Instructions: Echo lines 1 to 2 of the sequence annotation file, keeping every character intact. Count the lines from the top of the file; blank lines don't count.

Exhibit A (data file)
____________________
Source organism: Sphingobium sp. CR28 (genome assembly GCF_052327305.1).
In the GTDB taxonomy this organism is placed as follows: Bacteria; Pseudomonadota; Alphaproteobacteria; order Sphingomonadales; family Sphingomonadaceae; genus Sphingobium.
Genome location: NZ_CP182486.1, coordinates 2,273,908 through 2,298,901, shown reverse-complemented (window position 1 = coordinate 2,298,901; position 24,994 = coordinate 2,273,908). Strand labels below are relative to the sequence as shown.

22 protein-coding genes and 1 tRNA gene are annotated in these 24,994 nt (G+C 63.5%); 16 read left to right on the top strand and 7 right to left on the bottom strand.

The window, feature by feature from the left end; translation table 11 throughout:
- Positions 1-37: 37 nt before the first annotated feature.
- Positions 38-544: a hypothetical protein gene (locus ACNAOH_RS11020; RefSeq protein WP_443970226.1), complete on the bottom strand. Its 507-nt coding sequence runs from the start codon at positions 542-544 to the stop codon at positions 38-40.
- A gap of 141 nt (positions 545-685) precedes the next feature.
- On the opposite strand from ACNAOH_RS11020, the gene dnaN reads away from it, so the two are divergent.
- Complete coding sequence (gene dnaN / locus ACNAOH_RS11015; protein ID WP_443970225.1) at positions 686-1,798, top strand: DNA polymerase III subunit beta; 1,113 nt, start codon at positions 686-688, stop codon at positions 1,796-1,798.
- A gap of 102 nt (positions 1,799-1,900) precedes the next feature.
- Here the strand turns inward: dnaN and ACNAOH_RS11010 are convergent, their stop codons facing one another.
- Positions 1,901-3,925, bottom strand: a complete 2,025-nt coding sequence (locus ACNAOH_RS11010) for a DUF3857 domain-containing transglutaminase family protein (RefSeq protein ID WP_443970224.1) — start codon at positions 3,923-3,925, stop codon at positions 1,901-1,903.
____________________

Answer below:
Source organism: Sphingobium sp. CR28 (genome assembly GCF_052327305.1).
In the GTDB taxonomy this organism is placed as follows: Bacteria; Pseudomonadota; Alphaproteobacteria; order Sphingomonadales; family Sphingomonadaceae; genus Sphingobium.